We’re back!

EOGNS 2020 06 27 Fulbrook 009As most of the people East Oxford Good Neighbours helps out are elderly, it looked as if Covid restrictions might mean the end of the line for us for the foreseeable future.

Not so! Back in June we were contacted by our good friends from The Fulbrook Centre at the Churchill to see whether we could rescue one of their patient gardens. We carried out a risk assessment and made a few adjustments to make sure that we could do the work safely, masked up and off we went for some socially-distanced gardening.

We’ve now done a couple of sessions with the help of  volunteers from the Oxford Hub and the garden is beginning to come back to life.

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As well as our lovely volunteers, we’d also like to say a huge “Thank you” to local businesses who made a contribution to restoring the garden area:

Yarnton Garden Centre and Freelands Nursery/ Garden Centre at Witney both donated rose bushes.

Homebase helped out with a large bag of compost

Cutteslowe Community Garden Centre gave us discount on a trolley of foxgloves and cowslips.


A message from Fullbrook

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We’ve just received this lovely message for Lucy, the ward sister at the Fulbrook Centre City Community Hospital …

“Thank you so much to you all for sorting out city community garden. Everyone who has seen it has mentioned how lovely it is. You did an amazing job and we are very grateful.”

Fullbrook reopening

After all our hard work on the patient’s garden at the Fulbrook Centre back in the spring , we were saddened to hear that it was being closed. However – good news – Fulbrook is back in business and got in touch to see whether we could pop in to give it a short back and sides in time for its re-opening on 11th November.


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Despite Saturday the 9th being one of the wettest days in the history of the world, we managed to find a gap for our team  of eight volunteers to get stuck in.

Tulika pruned and weeded, Will cleared the weeds between the paving slabs, whilst Iqbal tackled the borders. Meanwhile, Jo dealt with the self seeded sycamore saplings (roots and all).

2019 11 09 Fullbrook 2 006.jpgJon impressively transformed the bottom wilderness into a groomed border in the blink of an eye! His experience as an educator combined with gardening knowledge was very useful  to the volunteers who wanted advise during the session.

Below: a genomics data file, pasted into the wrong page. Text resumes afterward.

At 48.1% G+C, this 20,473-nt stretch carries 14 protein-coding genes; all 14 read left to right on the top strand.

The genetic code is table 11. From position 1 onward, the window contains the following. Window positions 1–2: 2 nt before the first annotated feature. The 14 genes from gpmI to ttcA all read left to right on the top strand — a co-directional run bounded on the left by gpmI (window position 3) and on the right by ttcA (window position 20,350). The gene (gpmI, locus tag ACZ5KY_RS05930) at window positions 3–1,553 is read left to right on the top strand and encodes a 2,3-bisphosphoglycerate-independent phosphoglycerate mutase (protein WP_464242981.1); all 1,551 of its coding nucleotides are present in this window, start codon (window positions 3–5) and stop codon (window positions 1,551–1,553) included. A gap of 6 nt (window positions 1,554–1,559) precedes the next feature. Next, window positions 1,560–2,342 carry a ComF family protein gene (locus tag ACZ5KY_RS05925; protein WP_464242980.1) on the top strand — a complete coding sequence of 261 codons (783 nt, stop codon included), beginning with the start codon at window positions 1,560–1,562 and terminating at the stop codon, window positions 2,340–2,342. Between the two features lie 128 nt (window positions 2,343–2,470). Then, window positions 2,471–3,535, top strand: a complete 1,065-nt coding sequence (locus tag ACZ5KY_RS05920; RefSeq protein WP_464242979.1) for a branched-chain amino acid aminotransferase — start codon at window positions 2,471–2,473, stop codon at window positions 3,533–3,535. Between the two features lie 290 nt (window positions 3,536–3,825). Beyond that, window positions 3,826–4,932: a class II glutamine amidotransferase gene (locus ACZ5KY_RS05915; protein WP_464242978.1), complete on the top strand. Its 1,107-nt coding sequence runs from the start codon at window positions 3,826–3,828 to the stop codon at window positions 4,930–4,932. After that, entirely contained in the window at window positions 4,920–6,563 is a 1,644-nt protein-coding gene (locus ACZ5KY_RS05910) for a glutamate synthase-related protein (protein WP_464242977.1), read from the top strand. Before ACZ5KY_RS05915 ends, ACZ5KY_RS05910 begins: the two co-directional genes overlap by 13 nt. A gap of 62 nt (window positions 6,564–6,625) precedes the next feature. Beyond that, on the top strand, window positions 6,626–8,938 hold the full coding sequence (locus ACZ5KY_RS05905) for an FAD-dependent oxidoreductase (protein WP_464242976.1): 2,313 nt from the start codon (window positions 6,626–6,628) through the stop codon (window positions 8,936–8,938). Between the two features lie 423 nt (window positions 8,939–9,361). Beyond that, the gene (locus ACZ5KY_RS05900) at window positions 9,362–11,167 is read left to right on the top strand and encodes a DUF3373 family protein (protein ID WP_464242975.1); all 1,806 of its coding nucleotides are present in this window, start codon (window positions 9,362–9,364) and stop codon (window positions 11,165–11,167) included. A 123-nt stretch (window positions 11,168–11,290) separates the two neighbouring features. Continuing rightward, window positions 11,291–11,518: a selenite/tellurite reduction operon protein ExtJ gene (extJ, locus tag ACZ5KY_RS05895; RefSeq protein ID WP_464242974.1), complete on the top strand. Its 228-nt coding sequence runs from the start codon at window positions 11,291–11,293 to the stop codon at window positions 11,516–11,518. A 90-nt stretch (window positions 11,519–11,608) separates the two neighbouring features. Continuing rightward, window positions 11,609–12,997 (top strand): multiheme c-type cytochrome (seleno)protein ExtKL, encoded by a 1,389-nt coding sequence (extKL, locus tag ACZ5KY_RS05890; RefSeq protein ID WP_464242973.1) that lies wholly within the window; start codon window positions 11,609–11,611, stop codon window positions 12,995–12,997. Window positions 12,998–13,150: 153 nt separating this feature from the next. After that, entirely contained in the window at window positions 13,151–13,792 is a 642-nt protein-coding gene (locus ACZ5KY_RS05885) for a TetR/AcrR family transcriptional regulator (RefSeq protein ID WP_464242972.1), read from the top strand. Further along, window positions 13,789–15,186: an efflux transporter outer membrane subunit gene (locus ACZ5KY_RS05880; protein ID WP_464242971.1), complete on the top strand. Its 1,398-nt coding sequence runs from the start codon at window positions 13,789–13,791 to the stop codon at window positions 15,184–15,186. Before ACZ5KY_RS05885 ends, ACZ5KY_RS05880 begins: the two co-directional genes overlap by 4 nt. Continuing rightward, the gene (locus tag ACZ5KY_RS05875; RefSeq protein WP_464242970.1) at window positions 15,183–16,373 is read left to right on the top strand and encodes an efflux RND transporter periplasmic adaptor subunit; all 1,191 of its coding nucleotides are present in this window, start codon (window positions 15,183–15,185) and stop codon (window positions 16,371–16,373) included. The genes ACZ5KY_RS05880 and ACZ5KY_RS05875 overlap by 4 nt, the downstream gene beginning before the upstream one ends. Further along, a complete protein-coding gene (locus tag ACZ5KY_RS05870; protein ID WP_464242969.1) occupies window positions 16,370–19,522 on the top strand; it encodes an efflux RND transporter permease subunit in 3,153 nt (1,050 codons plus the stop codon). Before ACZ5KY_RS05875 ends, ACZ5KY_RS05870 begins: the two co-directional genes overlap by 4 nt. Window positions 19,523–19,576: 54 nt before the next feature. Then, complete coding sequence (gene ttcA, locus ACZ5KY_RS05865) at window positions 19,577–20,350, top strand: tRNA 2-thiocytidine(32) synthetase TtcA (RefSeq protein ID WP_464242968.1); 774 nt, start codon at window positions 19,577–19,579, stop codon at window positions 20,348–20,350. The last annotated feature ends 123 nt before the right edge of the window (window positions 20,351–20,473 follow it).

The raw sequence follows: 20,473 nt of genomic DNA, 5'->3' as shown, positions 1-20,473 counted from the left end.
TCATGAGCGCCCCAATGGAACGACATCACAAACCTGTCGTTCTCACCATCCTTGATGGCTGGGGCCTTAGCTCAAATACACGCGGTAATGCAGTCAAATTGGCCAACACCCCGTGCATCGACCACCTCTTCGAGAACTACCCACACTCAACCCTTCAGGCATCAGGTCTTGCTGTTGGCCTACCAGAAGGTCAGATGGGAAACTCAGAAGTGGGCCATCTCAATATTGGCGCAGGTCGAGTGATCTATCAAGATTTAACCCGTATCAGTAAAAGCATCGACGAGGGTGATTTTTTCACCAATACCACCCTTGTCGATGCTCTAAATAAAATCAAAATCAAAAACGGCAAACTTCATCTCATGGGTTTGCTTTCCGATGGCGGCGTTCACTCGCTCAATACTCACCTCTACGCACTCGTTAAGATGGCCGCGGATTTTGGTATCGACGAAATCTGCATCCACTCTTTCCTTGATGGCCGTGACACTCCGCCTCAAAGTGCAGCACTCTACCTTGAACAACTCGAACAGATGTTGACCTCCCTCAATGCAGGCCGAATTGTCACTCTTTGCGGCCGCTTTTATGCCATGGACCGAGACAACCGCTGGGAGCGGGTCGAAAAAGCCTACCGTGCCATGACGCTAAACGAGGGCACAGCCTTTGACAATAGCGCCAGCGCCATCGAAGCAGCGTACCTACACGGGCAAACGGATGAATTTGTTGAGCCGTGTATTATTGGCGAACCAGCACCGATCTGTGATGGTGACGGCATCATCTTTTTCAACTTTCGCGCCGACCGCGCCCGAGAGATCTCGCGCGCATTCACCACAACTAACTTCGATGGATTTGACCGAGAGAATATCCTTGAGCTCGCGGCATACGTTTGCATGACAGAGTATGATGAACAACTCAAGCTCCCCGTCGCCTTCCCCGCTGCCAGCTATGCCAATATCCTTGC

Jo and Jon got the garden waste in wheelbarrow bags to the skip area outside. They also used the wheelbarrow to bring a load of bark to dress the borders.

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Heathers provide a splash of colour

Dayana and Valentina between them stripped the dead brown leaves from the palm trunks, which now look characteristically exotic) and helped Will with removing the weeds. Valentina also helped Ali plant the coloured heathers and bulbs.

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Traditional team photo

Last, but not least, the team was more than grateful to Carol, the NHS service manager who punctuated the proceedings with food and hot drinks and to everyone who helped with transporting tools and people.

A personal tribute

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We were sorry to hear about the recent death of Eileen M. of St Clement’s, who we visited just only last month.

Her neighbour Maggie contacted us a few months ago about getting some garden help for Eileen. A team went along on 18th May and  had a lovely session working on Eileen’s front and back garden.

Sadly, Eileen passed away only a few weeks later.

Ali contacted her kind neighbour Maggie and suggested using flowers and foliage from Eileen’s garden to make a personal funeral tribute for her. The heart-shaped wreath was complemented by some lovely white roses supplied by Maggie.